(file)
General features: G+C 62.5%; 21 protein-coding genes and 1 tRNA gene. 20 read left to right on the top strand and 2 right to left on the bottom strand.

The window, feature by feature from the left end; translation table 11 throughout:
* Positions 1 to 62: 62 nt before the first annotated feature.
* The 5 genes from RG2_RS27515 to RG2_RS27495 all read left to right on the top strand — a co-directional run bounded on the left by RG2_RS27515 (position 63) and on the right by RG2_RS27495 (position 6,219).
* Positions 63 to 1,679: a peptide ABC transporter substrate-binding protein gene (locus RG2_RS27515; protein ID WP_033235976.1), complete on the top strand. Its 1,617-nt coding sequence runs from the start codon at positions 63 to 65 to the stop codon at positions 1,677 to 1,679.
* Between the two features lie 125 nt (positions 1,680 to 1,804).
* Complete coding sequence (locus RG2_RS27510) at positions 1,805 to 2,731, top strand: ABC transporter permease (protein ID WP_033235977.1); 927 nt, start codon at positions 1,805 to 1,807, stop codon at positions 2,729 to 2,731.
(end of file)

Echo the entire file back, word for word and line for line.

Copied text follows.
General features: G+C 62.5%; 21 protein-coding genes and 1 tRNA gene. 20 read left to right on the top strand and 2 right to left on the bottom strand.

The window, feature by feature from the left end; translation table 11 throughout:
* Positions 1 to 62: 62 nt before the first annotated feature.
* The 5 genes from RG2_RS27515 to RG2_RS27495 all read left to right on the top strand — a co-directional run bounded on the left by RG2_RS27515 (position 63) and on the right by RG2_RS27495 (position 6,219).
* Positions 63 to 1,679: a peptide ABC transporter substrate-binding protein gene (locus RG2_RS27515; protein ID WP_033235976.1), complete on the top strand. Its 1,617-nt coding sequence runs from the start codon at positions 63 to 65 to the stop codon at positions 1,677 to 1,679.
* Between the two features lie 125 nt (positions 1,680 to 1,804).
* Complete coding sequence (locus RG2_RS27510) at positions 1,805 to 2,731, top strand: ABC transporter permease (protein ID WP_033235977.1); 927 nt, start codon at positions 1,805 to 1,807, stop codon at positions 2,729 to 2,731.